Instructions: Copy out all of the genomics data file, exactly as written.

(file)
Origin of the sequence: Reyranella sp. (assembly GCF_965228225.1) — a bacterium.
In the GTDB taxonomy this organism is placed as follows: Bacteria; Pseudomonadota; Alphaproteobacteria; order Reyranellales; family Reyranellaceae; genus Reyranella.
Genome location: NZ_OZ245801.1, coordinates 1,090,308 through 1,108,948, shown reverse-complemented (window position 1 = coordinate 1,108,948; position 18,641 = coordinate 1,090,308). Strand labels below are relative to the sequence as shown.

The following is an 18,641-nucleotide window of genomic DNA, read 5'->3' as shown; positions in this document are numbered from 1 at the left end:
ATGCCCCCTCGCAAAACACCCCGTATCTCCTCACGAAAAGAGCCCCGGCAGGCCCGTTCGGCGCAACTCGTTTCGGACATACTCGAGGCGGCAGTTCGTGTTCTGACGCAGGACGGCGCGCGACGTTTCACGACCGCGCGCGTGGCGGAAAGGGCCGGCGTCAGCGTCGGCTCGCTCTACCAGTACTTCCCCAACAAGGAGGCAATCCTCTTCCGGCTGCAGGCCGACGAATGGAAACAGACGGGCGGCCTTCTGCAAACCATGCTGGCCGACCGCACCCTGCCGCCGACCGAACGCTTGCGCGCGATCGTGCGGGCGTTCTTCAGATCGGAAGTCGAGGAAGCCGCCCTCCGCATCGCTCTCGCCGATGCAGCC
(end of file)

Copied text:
Origin of the sequence: Reyranella sp. (assembly GCF_965228225.1) — a bacterium.
In the GTDB taxonomy this organism is placed as follows: Bacteria; Pseudomonadota; Alphaproteobacteria; order Reyranellales; family Reyranellaceae; genus Reyranella.
Genome location: NZ_OZ245801.1, coordinates 1,090,308 through 1,108,948, shown reverse-complemented (window position 1 = coordinate 1,108,948; position 18,641 = coordinate 1,090,308). Strand labels below are relative to the sequence as shown.

The following is an 18,641-nucleotide window of genomic DNA, read 5'->3' as shown; positions in this document are numbered from 1 at the left end:
ATGCCCCCTCGCAAAACACCCCGTATCTCCTCACGAAAAGAGCCCCGGCAGGCCCGTTCGGCGCAACTCGTTTCGGACATACTCGAGGCGGCAGTTCGTGTTCTGACGCAGGACGGCGCGCGACGTTTCACGACCGCGCGCGTGGCGGAAAGGGCCGGCGTCAGCGTCGGCTCGCTCTACCAGTACTTCCCCAACAAGGAGGCAATCCTCTTCCGGCTGCAGGCCGACGAATGGAAACAGACGGGCGGCCTTCTGCAAACCATGCTGGCCGACCGCACCCTGCCGCCGACCGAACGCTTGCGCGCGATCGTGCGGGCGTTCTTCAGATCGGAAGTCGAGGAAGCCGCCCTCCGCATCGCTCTCGCCGATGCAGCC